Appellant next contends that since neither the indictment nor the plea agreement set forth the amount of restitution ordered, that part of the judgment directing restitution must be set aside. This contention is without merit since evidence adduced indicated the amount of the fraud involved. The district court may utilize information supplied by the probation officer in the presentence report.

Appellant next contends that his sentence should be "reduced" to conform to the new sentencing guidelines. Appellant committed the offense for which he pled guilty in August of 1987. The sentencing guidelines specifically provide that they shall apply only to individuals who on or after November 1, 1987, have "committed an offense." 18 U.S.C. § 3551 et seq. Congress explicitly intended that the new guidelines apply only to those individuals who commit illegal acts after November 1, 1987. United States v. Burgess, 858 F.2d 1512, 1514 (11th Cir. 1988).

Appellant also asserts that he should be given credit for time served. This argument is not properly before this court. First, Doolan failed to raise the issue at the district court level. Second, it is an issue which appellant must first raise with the Bureau of Prisons. United States v. Carmen, 479 F. Supp. 1, 2 (E.D. Tenn. 1979), aff'd mem 601 F.2d 587 (6th Cir. 1979) (administrative remedies must be exhausted before a claim of illegality in sentencing can properly be before the district court). We find no merit in this contention.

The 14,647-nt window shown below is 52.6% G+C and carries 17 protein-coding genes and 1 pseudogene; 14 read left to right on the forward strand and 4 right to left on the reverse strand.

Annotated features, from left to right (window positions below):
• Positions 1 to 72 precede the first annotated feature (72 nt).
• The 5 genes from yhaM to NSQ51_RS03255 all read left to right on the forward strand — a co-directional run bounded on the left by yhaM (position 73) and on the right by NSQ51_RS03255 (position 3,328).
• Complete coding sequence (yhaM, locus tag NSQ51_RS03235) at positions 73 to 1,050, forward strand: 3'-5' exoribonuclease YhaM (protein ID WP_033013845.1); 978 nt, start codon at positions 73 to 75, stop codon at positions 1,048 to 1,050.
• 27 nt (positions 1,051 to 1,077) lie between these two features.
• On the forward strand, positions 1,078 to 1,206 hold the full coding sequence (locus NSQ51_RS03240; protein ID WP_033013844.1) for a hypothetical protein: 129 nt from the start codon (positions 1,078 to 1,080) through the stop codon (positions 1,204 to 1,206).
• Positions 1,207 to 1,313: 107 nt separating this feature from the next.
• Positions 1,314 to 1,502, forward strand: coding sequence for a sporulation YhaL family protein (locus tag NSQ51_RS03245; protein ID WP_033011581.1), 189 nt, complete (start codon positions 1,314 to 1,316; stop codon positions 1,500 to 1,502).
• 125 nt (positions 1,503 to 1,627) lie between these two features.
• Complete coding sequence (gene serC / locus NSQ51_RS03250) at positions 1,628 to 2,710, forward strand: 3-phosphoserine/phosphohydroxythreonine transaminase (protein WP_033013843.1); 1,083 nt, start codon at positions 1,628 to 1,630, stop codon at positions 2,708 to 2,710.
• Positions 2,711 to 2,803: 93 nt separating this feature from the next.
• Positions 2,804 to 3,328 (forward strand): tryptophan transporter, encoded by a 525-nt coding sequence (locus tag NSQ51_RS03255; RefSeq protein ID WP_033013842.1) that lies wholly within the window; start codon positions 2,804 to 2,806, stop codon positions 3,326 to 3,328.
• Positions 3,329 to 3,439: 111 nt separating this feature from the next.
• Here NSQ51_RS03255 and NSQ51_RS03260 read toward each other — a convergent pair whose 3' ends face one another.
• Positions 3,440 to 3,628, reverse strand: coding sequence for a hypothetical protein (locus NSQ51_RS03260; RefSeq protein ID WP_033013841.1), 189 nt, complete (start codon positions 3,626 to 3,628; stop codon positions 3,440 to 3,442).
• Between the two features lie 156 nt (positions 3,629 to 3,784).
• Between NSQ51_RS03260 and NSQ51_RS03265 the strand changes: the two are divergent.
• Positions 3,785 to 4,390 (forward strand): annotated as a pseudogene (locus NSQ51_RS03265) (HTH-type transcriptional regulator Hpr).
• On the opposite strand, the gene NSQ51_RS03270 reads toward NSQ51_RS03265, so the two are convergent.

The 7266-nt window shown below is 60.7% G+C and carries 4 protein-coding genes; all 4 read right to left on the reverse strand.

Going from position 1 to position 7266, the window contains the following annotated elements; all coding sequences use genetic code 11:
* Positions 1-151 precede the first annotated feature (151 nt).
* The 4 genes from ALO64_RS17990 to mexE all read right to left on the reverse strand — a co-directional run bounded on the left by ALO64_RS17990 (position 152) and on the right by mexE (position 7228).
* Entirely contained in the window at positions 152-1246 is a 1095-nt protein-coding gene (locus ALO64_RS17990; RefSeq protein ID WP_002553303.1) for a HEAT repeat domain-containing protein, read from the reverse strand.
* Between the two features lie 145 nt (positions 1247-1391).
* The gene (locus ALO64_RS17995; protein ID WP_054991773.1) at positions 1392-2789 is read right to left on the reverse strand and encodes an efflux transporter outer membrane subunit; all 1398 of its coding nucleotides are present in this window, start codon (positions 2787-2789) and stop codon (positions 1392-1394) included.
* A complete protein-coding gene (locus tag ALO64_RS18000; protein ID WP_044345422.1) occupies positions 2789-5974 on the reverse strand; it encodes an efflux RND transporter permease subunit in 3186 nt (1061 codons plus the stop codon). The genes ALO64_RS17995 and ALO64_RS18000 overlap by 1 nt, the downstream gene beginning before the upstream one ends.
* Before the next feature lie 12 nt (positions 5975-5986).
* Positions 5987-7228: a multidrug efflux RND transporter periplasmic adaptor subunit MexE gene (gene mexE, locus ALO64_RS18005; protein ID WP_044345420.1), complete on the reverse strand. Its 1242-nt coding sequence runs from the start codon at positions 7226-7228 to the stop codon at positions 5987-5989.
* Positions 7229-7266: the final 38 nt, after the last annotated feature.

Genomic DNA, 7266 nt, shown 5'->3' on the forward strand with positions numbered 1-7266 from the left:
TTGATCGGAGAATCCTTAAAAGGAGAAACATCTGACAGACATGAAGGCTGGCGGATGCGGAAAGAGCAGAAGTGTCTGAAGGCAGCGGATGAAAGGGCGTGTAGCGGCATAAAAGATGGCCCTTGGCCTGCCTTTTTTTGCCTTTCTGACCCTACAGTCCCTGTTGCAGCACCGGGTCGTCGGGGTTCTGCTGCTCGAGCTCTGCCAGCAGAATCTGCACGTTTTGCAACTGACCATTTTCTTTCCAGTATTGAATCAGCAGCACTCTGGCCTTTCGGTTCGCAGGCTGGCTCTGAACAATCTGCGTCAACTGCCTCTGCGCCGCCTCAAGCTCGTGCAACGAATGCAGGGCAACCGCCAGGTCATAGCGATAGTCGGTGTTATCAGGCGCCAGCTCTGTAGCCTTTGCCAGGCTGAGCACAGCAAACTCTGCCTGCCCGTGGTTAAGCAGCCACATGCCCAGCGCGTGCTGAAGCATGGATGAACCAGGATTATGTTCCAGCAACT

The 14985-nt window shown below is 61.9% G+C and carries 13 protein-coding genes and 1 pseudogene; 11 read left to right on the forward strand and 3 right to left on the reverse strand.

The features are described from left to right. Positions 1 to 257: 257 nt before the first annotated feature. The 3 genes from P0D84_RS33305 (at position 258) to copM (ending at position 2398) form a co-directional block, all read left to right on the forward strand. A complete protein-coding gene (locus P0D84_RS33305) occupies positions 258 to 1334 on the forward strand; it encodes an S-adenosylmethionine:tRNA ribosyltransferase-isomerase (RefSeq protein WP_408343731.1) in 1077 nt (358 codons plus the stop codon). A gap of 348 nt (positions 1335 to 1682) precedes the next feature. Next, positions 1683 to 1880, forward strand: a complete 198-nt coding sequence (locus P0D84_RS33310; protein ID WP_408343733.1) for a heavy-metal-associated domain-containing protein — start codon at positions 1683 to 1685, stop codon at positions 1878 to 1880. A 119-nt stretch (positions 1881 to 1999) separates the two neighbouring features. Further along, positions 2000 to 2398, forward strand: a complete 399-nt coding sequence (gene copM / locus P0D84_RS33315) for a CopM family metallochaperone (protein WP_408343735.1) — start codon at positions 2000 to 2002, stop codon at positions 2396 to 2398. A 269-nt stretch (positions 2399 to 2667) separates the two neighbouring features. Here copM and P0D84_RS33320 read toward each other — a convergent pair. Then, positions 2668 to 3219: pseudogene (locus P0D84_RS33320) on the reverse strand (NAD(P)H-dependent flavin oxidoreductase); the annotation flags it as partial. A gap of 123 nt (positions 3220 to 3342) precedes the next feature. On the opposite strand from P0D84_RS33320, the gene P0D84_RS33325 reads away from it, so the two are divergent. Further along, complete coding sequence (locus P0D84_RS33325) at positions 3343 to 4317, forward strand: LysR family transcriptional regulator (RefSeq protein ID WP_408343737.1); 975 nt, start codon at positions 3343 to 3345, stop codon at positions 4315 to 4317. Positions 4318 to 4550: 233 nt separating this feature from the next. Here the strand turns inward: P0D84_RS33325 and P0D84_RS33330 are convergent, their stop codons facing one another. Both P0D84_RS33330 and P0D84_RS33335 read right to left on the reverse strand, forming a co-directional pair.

Appellant's final assignment of error is that he could not properly be convicted of bank fraud under 18 U.S.C. § 1344 for defrauding The Kroger Company because the latter is not a federally chartered or insured financial institution. What Doolan overlooks is that he also pled guilty to transporting in interstate commerce falsely made and forged securities knowing they were falsely made and forged in violation of 18 U.S.C. § 2314. It was appellant's taking these forged checks and cashing them at various Kroger stores which entitles Kroger to restitution as a "victim" under 18 U.S.C. § 3663(a) (1). See United States v. Durham, 755 F.2d 511, 513 (6th Cir. 1985) (a victim is "a person who suffered injury as a result of the defendant's actions that surrounded the commission of the offense, regardless of whether the actions are elements of the offense charged."). Thus, Kroger is properly a victim of the offense and is entitled to restitution.

Doolan also argues that the banks were insured and therefore suffered no loss and were not entitled to restitution. Whether or not the banks were reimbursed for Doolan's fraud is not reflected in the record. In any event, there was a loss by the banks within the meaning of the applicable law, and restitution, as and if made to the Attorney General, may be paid over to the bank, or any indemnifier, if there is one.

We find all the contentions of appellant to be meritless. We, accordingly, AFFIRM the action of the district court.